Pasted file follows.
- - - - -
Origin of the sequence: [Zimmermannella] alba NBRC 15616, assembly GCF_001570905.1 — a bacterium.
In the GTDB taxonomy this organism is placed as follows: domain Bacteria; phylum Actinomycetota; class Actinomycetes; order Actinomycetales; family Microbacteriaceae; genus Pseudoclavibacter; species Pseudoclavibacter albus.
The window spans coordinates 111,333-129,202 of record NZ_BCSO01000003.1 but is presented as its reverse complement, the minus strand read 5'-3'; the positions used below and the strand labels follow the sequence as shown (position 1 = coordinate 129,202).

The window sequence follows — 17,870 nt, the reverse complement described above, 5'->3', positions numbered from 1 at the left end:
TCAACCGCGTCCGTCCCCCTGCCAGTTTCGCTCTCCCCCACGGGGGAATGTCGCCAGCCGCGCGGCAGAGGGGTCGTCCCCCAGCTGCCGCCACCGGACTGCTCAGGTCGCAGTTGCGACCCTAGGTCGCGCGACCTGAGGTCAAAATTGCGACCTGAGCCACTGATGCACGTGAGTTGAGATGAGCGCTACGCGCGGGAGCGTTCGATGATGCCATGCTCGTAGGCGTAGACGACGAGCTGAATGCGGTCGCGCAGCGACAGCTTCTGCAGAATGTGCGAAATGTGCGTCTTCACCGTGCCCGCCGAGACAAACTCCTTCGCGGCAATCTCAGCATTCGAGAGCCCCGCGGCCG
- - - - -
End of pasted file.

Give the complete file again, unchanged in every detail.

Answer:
Origin of the sequence: [Zimmermannella] alba NBRC 15616, assembly GCF_001570905.1 — a bacterium.
In the GTDB taxonomy this organism is placed as follows: domain Bacteria; phylum Actinomycetota; class Actinomycetes; order Actinomycetales; family Microbacteriaceae; genus Pseudoclavibacter; species Pseudoclavibacter albus.
The window spans coordinates 111,333-129,202 of record NZ_BCSO01000003.1 but is presented as its reverse complement, the minus strand read 5'-3'; the positions used below and the strand labels follow the sequence as shown (position 1 = coordinate 129,202).

The window sequence follows — 17,870 nt, the reverse complement described above, 5'->3', positions numbered from 1 at the left end:
TCAACCGCGTCCGTCCCCCTGCCAGTTTCGCTCTCCCCCACGGGGGAATGTCGCCAGCCGCGCGGCAGAGGGGTCGTCCCCCAGCTGCCGCCACCGGACTGCTCAGGTCGCAGTTGCGACCCTAGGTCGCGCGACCTGAGGTCAAAATTGCGACCTGAGCCACTGATGCACGTGAGTTGAGATGAGCGCTACGCGCGGGAGCGTTCGATGATGCCATGCTCGTAGGCGTAGACGACGAGCTGAATGCGGTCGCGCAGCGACAGCTTCTGCAGAATGTGCGAAATGTGCGTCTTCACCGTGCCCGCCGAGACAAACTCCTTCGCGGCAATCTCAGCATTCGAGAGCCCCGCGGCCG